The standard stuff is all the same, here, of course: the music still sucks; when its dark, its too damn dark; peripheral characters come from the depths of nowhere and, thus, return — if they aren’t killed off; the “monster-of-the-week” formula once again leads to narrative content that is never referenced again in the following 136ish episodes; the effects of people getting killed aren’t all that impact-ful on the main characters; etc. These things drag the episode down, but not as much as you might think, which is saying something, really. This is an episode I skipped when I’d re-watch the series, so its been longer than most episodes, true, but not so long that I wouldn’t remember some parts better than I did. The jokes are funny, the wit is on time and sharp, and the commentary – while dated – is at times both biting as well as pointed and intriguing. And the supernatural aspects of dealing with the BtVS version of internet dating are better handled than they could have been, and the best handled stuff from the first season, thus far (at least). And the episode brings Jenny into the fold in a comical way (she guessed there was a demon in the internet, after a clever bait-and-switch moment).

Yes, parts of the episode are archaic and laughably bad, such as the tech-lingo, the kid overreacting to Giles hating on the internet, and that giant fucking laptop. But the character interactions and the concept of the episode more than make up for it. I’m OK with the fact that that kid’s name was Fritz because the other kid was named “Dave” – an obvious nod to 2001: A Space Odyssey. I don’t care that Willow trying to out-Buffy Buffy through pun utilization is cringe-worthy writing and line-delivery because Giles make a beautiful rant about the value of smell in regards to books (and he gets told where Ms. Calendar “dangles” things). And I don’t care that the internet we’re shown here is outdated and depressingly “yesteryear” because Moloch uses the web to change people’s school reports to praise the Nazis, attempts kill kids in various ways, and eventually gets bigger ideas like trying to find the top wanted serial killers for reasons unknown and messing with the Arch Bishop, even. See, these awful things would bog the episode down into deep levels of intolerability if the content of the episode wasn’t stellar and/or if the writing wasn’t good. But we’re treated to an episode that didn’t screw it all up. And, for a guy that hadn’t seen this episode in near a decade, it was a treat.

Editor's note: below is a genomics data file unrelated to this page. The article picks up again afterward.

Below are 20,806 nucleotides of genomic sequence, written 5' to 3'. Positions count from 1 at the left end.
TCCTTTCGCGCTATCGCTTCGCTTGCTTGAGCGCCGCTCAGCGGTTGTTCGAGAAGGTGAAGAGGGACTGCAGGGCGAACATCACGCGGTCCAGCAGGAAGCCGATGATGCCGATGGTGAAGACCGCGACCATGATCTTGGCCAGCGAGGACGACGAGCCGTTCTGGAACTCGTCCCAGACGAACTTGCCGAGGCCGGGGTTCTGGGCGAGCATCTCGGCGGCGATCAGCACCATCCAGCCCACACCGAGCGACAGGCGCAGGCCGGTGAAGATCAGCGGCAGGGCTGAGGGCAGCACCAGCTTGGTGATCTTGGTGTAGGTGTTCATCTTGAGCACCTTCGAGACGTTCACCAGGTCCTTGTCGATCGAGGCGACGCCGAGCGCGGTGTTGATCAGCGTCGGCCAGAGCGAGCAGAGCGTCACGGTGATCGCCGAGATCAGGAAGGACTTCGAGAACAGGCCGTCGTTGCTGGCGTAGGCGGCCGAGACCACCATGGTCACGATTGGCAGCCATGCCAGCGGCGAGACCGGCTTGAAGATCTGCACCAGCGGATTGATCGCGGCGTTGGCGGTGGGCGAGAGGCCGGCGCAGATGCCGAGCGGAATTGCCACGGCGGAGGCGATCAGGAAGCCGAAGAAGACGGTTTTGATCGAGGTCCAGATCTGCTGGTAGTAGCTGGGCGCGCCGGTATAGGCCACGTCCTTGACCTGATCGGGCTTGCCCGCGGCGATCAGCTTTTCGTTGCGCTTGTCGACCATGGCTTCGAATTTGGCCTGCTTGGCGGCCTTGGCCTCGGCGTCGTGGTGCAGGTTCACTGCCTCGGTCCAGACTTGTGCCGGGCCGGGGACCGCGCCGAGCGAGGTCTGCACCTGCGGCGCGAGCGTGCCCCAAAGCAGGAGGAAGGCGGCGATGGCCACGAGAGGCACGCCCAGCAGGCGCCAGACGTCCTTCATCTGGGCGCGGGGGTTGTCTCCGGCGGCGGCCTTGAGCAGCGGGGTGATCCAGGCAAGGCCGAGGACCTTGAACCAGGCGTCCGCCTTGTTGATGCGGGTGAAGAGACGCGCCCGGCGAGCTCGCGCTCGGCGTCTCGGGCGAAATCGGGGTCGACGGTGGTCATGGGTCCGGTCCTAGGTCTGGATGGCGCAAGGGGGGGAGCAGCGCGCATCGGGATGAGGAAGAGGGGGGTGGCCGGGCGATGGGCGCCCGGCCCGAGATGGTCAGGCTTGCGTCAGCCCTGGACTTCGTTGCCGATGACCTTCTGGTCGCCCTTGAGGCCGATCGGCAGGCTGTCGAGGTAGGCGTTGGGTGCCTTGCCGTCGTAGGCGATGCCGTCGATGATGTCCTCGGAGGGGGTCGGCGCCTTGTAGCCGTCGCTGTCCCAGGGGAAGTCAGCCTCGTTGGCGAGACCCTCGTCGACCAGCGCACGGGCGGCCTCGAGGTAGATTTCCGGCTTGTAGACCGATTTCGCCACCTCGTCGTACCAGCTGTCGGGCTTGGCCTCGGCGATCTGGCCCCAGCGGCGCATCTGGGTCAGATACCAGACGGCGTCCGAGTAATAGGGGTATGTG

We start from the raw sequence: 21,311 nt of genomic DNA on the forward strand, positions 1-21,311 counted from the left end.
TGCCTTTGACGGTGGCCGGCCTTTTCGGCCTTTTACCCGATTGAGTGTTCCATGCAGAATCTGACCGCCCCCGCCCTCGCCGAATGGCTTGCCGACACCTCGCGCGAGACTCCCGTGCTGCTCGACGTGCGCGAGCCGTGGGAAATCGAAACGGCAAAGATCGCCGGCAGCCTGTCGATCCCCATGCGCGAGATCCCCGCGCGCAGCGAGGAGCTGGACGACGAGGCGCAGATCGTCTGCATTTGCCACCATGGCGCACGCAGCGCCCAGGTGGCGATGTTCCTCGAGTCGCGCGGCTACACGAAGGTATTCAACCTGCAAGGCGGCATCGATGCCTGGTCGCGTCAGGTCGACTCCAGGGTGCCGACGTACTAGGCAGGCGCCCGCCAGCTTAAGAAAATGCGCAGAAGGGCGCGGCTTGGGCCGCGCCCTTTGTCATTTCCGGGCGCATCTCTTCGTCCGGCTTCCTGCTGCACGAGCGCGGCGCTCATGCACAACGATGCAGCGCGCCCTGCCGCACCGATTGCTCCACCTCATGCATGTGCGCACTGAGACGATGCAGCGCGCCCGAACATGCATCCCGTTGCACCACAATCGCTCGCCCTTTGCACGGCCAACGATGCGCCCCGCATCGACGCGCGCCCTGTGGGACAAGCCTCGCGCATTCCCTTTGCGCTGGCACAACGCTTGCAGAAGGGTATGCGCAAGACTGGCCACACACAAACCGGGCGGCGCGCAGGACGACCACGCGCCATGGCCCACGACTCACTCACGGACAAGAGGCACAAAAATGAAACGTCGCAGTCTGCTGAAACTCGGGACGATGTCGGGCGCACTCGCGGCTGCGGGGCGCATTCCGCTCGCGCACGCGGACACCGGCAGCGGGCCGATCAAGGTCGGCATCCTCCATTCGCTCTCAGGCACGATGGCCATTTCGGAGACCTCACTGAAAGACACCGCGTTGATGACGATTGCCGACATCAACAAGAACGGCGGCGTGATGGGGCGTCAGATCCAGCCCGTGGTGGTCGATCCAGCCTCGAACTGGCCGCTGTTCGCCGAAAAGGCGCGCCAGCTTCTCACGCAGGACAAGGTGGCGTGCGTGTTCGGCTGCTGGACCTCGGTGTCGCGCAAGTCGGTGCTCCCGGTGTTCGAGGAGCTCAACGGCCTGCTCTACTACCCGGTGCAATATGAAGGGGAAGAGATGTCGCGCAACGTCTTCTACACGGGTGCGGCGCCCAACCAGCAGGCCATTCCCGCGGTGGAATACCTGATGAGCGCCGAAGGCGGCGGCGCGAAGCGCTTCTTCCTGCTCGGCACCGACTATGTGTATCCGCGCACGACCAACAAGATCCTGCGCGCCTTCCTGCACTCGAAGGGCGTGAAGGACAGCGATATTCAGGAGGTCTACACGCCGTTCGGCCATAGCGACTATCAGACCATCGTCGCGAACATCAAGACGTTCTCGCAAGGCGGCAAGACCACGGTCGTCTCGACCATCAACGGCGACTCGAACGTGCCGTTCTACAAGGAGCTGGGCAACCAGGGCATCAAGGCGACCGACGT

Episode Rating: 82

Death Count: 27
Annoying Scream Count: 9

Additional Notes:
Xander’s “PORN STAR” t-shirt is comical on hundreds of levels
“You have……………. mail.”
-Why do the kids talk to the computer while they type at the same time. From a “televised-show” perspective, it makes sense. But in real life? They wouldn’t. Here, they just look stupid as hell
-Giles doesn’t get a Spider-Man reference… which reminds me… who would win in a brawl? Buffy or Spider-Man?
-For being a demon that was trapped in a book for, like, ever, Moloch picked up all of the internet(s) pretty quick, didn’t he?
-Xander knew info about the computer engineering company and everyone is shocked that he provided useful information. Comical, again
-Moloch is a terrible liar
-Best line: Xander: “Yeeeuungh!” (as he falls over the side of a chain-link fence)
-While the robot suit was OK, the electricity effect looked like something I could do in Powerpoint
While I love Xander’s guttural fall, the real best line is:
Buffy: “Let’s face it: none of us
are ever going to have a healthy, normal relationship.” Xander: “Yep, we’re doomed!”
This line is
so damn prophetic!
-Those damn outfits Buffy wore in high school?